plans. For the first week it was like being at a carnival. The bright lights of the stripper district, the sounds of street musicians, the colorful characters in costumes--mostly halter tops and platform shoes--all of it made Terry feel like he had traveled to an exotic land, Gypsy Land, somewhere in Europe. Just like in those Italian art films his momma rented all the time, the ones made by the guy with the funny name. Even the food was great, street food, which is just like carnival food but you can eat it any time of day or night, not just at night next to the tilt-a-whirl.
Only each day when he woke up, sore and tired from the night before, sometimes next to a man--one of his father's friends, or his father--it didn't feel so much like a carnival anymore. It felt like Hell on earth. Terry missed his mother. He missed the time he spent alone down at the creek, he even missed school if that's possible. Mostly he missed his best friend, N.B. Alone during the day, curled up with Tribble in a closet watching a black and white TV, Terry cried into a pillow. He cried until his eyes became swollen, almost shut.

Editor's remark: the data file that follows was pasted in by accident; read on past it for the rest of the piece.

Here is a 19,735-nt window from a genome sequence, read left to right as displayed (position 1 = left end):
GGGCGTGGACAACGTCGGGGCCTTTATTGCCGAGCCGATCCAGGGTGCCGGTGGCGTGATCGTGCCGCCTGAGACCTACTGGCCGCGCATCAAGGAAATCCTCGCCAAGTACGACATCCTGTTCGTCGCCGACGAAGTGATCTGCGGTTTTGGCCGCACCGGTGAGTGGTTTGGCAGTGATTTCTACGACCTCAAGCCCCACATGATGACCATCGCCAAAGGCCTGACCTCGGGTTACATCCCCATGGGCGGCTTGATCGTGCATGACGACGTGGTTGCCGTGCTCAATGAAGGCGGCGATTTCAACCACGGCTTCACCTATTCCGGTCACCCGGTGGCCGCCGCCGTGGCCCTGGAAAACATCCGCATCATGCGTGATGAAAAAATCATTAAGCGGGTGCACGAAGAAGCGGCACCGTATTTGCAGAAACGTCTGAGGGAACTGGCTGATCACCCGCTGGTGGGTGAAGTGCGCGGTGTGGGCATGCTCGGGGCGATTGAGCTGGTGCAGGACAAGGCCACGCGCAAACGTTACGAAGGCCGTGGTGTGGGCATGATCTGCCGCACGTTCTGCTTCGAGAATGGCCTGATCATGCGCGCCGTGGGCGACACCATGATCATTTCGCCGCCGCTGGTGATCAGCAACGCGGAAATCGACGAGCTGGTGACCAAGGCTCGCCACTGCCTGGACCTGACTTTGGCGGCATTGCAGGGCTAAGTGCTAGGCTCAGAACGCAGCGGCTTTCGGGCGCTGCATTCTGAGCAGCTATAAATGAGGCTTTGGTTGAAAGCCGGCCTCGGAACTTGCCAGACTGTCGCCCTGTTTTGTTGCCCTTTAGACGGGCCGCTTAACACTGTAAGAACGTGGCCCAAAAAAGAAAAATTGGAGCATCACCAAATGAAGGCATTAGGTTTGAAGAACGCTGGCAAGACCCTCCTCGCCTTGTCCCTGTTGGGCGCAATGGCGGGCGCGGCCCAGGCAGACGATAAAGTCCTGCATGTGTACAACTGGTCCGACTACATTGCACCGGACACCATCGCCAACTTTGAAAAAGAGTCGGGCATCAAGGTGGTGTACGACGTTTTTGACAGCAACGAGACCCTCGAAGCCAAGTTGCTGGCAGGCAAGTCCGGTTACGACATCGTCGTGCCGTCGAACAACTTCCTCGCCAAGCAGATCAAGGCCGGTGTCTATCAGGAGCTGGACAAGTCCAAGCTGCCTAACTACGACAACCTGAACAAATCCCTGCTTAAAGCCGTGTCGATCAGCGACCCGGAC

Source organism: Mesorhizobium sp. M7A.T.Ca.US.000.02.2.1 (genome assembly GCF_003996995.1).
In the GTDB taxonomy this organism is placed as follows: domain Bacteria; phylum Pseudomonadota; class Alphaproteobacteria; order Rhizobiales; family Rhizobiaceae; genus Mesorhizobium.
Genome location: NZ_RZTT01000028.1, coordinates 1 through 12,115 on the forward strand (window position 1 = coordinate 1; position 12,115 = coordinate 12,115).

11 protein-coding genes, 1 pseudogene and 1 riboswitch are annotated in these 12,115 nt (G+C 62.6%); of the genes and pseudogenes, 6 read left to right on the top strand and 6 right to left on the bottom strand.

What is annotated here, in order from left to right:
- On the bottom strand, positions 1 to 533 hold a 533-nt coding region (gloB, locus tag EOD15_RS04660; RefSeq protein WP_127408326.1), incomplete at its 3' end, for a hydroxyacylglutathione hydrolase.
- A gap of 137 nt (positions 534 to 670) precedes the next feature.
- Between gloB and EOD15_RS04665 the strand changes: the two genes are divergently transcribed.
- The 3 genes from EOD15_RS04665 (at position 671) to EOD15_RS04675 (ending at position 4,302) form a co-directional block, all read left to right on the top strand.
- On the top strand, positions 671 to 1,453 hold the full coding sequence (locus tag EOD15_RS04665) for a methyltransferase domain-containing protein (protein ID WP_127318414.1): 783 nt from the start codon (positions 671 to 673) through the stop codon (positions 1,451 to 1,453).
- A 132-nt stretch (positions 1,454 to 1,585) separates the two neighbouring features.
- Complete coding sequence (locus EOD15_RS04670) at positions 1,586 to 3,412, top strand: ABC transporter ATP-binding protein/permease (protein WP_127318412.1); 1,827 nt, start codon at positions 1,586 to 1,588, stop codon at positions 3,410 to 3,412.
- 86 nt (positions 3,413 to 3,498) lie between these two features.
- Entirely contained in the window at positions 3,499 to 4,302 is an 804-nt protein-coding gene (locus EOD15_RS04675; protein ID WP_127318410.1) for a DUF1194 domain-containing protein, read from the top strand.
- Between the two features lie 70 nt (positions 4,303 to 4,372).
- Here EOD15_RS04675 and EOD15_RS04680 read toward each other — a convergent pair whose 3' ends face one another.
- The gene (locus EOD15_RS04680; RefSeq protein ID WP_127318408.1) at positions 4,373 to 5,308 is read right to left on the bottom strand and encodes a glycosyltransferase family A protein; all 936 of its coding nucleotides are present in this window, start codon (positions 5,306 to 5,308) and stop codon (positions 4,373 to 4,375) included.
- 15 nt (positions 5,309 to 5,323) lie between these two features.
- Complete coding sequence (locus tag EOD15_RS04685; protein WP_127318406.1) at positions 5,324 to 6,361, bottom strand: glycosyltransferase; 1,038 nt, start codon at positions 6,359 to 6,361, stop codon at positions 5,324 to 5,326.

Tribble looks up at him twisting his head back and forth every day after the crying, during their short walks through the vacant lot behind where they stay as if to ask a question or two. It's as if the dog wants to ask "Why? Why did you have to bring me here?" and, "Can I go home now?" Tribble's fur is shedding so much he's bald in spots and his ribs stick out. You can almost see what his skeleton will look like when he dies.
Sometimes when he lets Tribble off the leash back inside their dark apartment, he can see the dog look around him, towards the door, as if he's making plans--figuring the best way to get past Terry and the she-males that stand between Tribble and the door. Between him and getting home.